The Mercury News
Tracing L.A.'s changes
Karla Klarin weaves together 40 years of memoir and paintings of her beloved city and its skyline
In 1975, Karla Klarin was an emerging artist who, like others of her generation, gravitated toward Los Angeles' downtown, where large spaces were available for cheap. During the years that she lived and worked in the industrial area that would, much later, become the Arts District, Klarin began a series of works based on the downtown skyline.
For decades, Los Angeles has been a favorite subject of Klarin's paintings. In “L.A. Painter: The City I Know, the City I See,” which will be published Tuesday by Angel City Press ($40), the Santa Monica-based artist weaves together a memoir with her paintings of the city.
These paintings were, she writes, her first “serious and mature body of work.”
Several years ago, Klarin, who has work in the collections at the Los Angeles County Museum of Art, the Hammer Museum and USC Fisher Art Museum, launched a blog with short essays about painting. When she'd amassed a good amount of material, she thought about writing it as a narrative.
“I pivoted and started writing in a narrative way, but I'm not a writer; I'm a painter,” she says. Based on some advice, Klarin's writing evolved into the biographical essays that make up “L.A. Painter.”
Klarin's essays are accompanied by her paintings, primarily those of Los Angeles. By the time she started writing, Klarin notes, she already had 40 years' worth of L.A. paintings in her body of work. “It's all interwoven,” she says of the connections between the visual art and her essays. “It really can't be separated. What I saw and drew and painted and what I experienced, all of it is interwoven.”
Klarin grew up in the San Fernando Valley and, as a child, spent a lot of time downtown, where her grandfather worked as a butcher at Grand Central Market.
“When I was 22 or so and I moved downtown, I began to really see the city in a different way, as an adult,” she says. “I have so many memories from childhood that when I moved to downtown L.A., I would be someplace and a memory would come back to me. It was very odd and it went on for quite a while.”
The downtown that kick-started Klarin's career has changed quite a bit since she lived and painted there. “I just can't even believe my eyes,” she says of today's downtown Los Angeles. “All
“Over time, I think that I became almost protective of L.A. and more appreciative of how much I loved this city and how much it had given me over the course of my life.”
— Karla Klarin
the buildings and the density. It's a different city.”
And she admits that the signs marking the Arts District make her laugh. “It's great and it's cool — wine bars and all of that is great — but how do you pay for it?” she wonders. “How do you get a 2,000-square-foot studio?”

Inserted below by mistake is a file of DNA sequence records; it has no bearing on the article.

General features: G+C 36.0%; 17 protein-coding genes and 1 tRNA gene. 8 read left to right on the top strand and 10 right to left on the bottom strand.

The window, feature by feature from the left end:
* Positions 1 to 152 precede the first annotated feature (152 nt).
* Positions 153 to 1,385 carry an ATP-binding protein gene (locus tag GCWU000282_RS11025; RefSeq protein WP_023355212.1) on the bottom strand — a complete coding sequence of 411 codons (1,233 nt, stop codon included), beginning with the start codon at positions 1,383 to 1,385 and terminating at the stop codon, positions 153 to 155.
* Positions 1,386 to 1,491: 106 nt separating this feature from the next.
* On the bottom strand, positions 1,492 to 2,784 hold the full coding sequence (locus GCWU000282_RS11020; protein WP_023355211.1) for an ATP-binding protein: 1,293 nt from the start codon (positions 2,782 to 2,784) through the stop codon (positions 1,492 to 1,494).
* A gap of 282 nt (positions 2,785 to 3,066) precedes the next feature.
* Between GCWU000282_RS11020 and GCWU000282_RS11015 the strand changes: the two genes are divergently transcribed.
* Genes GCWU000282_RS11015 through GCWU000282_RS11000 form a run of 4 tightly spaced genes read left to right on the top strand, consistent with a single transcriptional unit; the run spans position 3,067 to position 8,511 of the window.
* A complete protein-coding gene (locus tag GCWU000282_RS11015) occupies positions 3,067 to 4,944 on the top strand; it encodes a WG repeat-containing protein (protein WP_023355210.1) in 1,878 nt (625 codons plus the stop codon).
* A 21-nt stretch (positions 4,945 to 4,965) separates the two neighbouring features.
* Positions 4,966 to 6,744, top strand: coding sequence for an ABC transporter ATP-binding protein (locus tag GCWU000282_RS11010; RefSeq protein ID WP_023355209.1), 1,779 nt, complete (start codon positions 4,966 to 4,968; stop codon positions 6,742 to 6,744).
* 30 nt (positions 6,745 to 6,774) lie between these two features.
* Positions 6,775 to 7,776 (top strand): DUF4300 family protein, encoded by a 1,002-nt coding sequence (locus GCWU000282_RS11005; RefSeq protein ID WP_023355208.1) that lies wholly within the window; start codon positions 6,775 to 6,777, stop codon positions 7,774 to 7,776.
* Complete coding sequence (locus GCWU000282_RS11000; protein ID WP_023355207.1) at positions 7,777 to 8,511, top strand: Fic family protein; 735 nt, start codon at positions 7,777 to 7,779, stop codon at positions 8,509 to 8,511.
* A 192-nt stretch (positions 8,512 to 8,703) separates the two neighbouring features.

For years now, an L.A. irony is that the downtown neighborhood named for artists remains largely beyond the budget of the average artist. When Klarin was there, in the 1970s and '80s, it was a different scene, one where artists had to devise ways to get kitchens, bathtubs and heat into old factory spaces.
“Part of the challenge of being an artist is that it's really, really unlikely that you're going to make any money at it and, somehow, you've got to pay your bills,” she says.
But it was also a time when a young artist like Klarin could work a parttime job and be able to cover rent, food, a car and painting supplies. She recalls the years when she worked as a bartender in Beverly Hills, a job that allowed her to work at night and paint during the day.
“I would come home at 2:30, 3 in the morning on my funky industrial street and I would be all by myself, pulling up in my VW bug,” she says.
“There would be nobody around and it was spooky,” she says. “It was uncomfortable and it was kind of scary, but you could do it. When you're young, you can do a lot that you don't really want to do when you're in your 40s or 50s.”
It was in this environment where Klarin's paintings of Los Angeles emerged. In the beginning, she made her art using paint on constructed 3D images. Later, she moved to canvas. From the skyscraper skylines she constructed in the early 1980s to the geometric landscapes painted in recent years, she gives a local's perspective of the city.
“It hadn't occurred to me before, but it just occurred to me now that L.A. has taken so much abuse. New Yorkers love to make fun of us and put us down. When I was going to art school in San Francisco, San Franciscans loved to put it down,” says Klarin. “Over time, I think that I became almost protective of L.A. and more appreciative of how much I loved this city and how much it had given me over the course of my life.”